Chaplains of the
36th Infantry Division


Chaplain (Colonel) Herbert E. MacCombie
Division Chaplain

Interviewing Religious Leaders At Kitzbuhel

At Kitzbuhel I was assigned the duty of interviewing three high ranking religious personnel.  One was Mitropolitul Visarion.  He was the Archbishop of Bucharest, Romania, of the Greek Orthodox church.  He told me that the Germans had been paying him several hundred marks a month, plus food and lodgings to support their cause.  He asked what I thought the Americans would pay him to switch sides.

Since he had not been much help to the Germans, I did not think the Americans would pay him anything.  I arranged quarters and rations for him.  He had his “niece” with him.  I arranged separate quarters for her.

A second religious leader was the Serbian Patriarch Gavril.  Because he refused to support the Nazis, he had been confined to a Concentration Camp.  Our troops released him.  In his church he was regarded as in the same category as the Roman Catholic Pope.  He was highly regarded by all the Serbian troops.

One day he sent Bishop Nicholai to see me.  The bishop said to me, “I am a very ascetic man, but His Holiness has mingled with kings and men in high authority and has developed some secular tastes.  He wants to know, if you can get him some American cigarettes”.

I had been asked for cigarettes by the street urchins of Italy, and by many other individuals.  This was the first time I had been asked by an individual in so high a position.  I got some.

Later the Patriarch asked to see me. He granted me a personal interview. He asked me to help him draft a letter to General Eisenhower seeking permission to go to England or to the United States.  I prepared the letter and started it through military channels.  His request was granted.  Sometime later I read a magazine account of his presiding at a royal function in England.

My third contact at Kitzbuhel was with Bishop Nicholai of Serbia.  He had been in a German concentration camp.  He was a very gracious individual who spoke good English.  We had several conferences.  He conducted a Thanksgiving service for our Victory for the Serbian personnel, which I attended accompanied by a group of officers and men from Division Headquarters.  He was also present at our Protestant Thanksgiving Service, and offered a prayer of thanks in English.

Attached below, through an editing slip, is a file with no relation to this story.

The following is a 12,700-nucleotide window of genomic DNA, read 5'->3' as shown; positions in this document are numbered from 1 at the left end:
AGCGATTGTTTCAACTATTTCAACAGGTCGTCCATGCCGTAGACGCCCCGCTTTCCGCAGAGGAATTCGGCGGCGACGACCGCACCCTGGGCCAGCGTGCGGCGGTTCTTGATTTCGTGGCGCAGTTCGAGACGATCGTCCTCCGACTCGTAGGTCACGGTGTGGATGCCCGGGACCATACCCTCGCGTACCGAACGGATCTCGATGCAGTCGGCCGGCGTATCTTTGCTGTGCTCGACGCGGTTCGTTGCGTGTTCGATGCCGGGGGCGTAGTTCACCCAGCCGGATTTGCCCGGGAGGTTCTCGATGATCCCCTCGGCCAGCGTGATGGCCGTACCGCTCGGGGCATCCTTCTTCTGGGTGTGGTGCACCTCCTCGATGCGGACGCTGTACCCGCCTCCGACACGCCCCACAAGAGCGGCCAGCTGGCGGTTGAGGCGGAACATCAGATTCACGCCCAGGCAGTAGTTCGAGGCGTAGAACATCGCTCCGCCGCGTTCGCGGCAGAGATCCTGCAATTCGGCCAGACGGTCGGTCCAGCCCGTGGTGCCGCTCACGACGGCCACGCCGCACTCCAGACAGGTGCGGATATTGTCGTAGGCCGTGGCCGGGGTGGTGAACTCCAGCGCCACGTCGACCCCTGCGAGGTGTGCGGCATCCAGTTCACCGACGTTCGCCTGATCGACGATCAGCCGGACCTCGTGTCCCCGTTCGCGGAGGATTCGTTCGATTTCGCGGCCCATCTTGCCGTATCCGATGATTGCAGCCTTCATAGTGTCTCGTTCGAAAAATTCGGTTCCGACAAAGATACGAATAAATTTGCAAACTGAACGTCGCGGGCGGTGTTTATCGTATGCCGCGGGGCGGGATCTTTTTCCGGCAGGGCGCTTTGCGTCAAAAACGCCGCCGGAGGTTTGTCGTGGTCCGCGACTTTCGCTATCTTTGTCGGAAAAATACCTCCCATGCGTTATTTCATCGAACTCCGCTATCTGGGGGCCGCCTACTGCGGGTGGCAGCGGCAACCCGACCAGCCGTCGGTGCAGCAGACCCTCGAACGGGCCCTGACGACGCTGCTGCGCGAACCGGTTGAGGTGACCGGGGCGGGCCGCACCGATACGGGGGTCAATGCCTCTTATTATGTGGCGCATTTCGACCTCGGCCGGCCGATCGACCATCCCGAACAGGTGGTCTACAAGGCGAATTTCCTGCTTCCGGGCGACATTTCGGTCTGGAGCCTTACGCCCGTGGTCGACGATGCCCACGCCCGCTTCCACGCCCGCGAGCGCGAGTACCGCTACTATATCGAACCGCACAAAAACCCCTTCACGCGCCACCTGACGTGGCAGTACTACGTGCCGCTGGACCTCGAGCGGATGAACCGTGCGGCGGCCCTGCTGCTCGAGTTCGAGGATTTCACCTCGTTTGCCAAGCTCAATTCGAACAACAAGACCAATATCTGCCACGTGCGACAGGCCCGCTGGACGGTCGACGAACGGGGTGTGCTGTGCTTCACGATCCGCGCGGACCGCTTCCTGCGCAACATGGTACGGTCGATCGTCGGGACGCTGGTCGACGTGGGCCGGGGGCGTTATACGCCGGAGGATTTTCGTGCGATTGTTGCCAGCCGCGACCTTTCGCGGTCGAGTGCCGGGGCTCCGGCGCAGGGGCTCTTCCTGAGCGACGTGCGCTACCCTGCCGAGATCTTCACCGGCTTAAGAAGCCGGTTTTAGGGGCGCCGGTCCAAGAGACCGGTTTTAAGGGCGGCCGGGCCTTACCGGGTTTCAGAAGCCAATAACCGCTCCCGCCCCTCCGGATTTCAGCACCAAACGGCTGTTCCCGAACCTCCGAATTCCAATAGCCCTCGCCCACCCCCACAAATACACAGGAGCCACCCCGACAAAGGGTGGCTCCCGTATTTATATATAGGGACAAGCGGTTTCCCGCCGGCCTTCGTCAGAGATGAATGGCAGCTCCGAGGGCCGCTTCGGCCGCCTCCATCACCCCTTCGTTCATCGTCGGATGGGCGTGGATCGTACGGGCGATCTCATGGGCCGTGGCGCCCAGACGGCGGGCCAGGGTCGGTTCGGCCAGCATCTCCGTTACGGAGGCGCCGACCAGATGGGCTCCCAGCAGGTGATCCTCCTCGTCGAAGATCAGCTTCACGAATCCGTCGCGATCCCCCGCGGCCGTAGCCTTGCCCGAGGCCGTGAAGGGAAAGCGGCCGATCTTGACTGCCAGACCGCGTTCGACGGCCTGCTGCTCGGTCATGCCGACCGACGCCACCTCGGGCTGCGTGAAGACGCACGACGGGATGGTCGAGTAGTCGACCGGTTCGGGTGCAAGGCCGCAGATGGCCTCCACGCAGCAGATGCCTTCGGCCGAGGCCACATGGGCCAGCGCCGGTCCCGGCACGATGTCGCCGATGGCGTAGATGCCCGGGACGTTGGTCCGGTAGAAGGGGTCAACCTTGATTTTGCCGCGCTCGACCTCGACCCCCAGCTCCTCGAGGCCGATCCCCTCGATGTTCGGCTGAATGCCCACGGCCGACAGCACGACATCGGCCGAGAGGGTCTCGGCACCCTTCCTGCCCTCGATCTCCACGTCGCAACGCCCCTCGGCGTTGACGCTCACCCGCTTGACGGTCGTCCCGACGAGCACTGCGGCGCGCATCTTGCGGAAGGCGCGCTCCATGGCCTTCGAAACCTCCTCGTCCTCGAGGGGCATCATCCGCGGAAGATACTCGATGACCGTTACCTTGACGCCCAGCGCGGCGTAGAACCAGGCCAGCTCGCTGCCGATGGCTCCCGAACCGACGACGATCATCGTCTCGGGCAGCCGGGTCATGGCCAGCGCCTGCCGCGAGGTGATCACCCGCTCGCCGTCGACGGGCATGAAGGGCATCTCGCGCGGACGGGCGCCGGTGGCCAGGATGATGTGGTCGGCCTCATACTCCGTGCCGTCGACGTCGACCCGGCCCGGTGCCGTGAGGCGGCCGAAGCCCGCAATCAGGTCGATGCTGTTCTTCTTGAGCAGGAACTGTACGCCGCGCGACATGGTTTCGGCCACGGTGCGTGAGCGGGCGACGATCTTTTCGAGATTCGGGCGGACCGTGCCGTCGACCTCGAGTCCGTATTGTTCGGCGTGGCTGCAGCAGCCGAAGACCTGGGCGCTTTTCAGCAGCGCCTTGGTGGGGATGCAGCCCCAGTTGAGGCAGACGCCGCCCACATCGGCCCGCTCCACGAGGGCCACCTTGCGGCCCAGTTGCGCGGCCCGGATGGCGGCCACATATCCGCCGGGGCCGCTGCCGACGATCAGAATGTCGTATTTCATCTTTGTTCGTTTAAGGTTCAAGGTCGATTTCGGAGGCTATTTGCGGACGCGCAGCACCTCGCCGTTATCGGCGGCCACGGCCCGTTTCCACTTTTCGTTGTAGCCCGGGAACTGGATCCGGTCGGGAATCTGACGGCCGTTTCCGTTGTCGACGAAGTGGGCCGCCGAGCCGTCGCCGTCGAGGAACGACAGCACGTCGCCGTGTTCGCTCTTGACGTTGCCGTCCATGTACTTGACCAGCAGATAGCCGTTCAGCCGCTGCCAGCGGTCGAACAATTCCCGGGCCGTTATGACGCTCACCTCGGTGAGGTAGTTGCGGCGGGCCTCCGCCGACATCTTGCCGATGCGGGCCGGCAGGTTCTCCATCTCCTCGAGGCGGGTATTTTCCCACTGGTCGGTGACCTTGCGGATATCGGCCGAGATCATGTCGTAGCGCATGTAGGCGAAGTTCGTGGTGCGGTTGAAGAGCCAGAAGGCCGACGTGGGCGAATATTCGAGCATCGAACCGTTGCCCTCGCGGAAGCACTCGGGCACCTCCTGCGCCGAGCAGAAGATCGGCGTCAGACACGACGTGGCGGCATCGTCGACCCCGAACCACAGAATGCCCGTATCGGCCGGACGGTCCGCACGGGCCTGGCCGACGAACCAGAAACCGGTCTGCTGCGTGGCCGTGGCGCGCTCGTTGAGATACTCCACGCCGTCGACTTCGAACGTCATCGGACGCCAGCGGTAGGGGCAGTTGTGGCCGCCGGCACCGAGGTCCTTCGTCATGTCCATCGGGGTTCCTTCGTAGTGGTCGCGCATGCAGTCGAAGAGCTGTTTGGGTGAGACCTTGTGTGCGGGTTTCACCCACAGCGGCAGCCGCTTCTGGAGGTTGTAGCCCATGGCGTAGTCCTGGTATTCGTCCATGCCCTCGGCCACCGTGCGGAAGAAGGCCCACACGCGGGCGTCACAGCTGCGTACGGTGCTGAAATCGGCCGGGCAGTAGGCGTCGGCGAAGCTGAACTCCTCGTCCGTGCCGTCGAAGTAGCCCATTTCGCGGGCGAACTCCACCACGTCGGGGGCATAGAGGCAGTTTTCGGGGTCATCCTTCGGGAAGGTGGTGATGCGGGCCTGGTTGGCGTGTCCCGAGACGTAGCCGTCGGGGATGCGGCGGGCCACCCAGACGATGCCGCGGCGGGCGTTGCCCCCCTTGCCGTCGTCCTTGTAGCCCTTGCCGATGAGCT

When it came time for me to leave, he told me that the Germans had taken everything from him except three small note books.  He offered me my choice of one of them as a souvenir of our friendship.  I selected the red one, and asked that he inscribe some message.  He wrote, “Peace will come not by diplomatic gymnastics, but by Christian ethics”.  He signed his name with the Bishop’s Cross.

Some months later, after the war, I was in Pittsburgh, Pennsylvania.  I read in the newspapers that Bishop Nicholai was in Pittsburgh as the guest of the Episcopal diocese.  I called up the chancellery and asked to speak to him.  They told me that his schedule was so full, he had no time to confer with any individual.  I requested them to tell him that Chaplain MacCombie sent his greetings.

The next day I had an urgent call.  Would I please come as soon as possible to the Hotel William Penn.  The bishop refused to meet any other appointments until he could see the chaplain.  When I reached the hotel, the bishop was there dressed in his robe and wearing a large pectoral cross.  He rushed across the lobby, threw his arms about me, kissed me on both cheeks, and exclaimed, “My liberator!  My liberator!”  He had not forgotten Kitzbuhel.

He asked to meet some of our Baptist leaders.  A meeting was arranged.  He made a very gracious speech, praising me, and closing by saying, “He almost persuaded me to be a Baptist, not by words, but by deeds.”


Copyright 2001 by Mary MacCombie Fietsam
Printed by Permission

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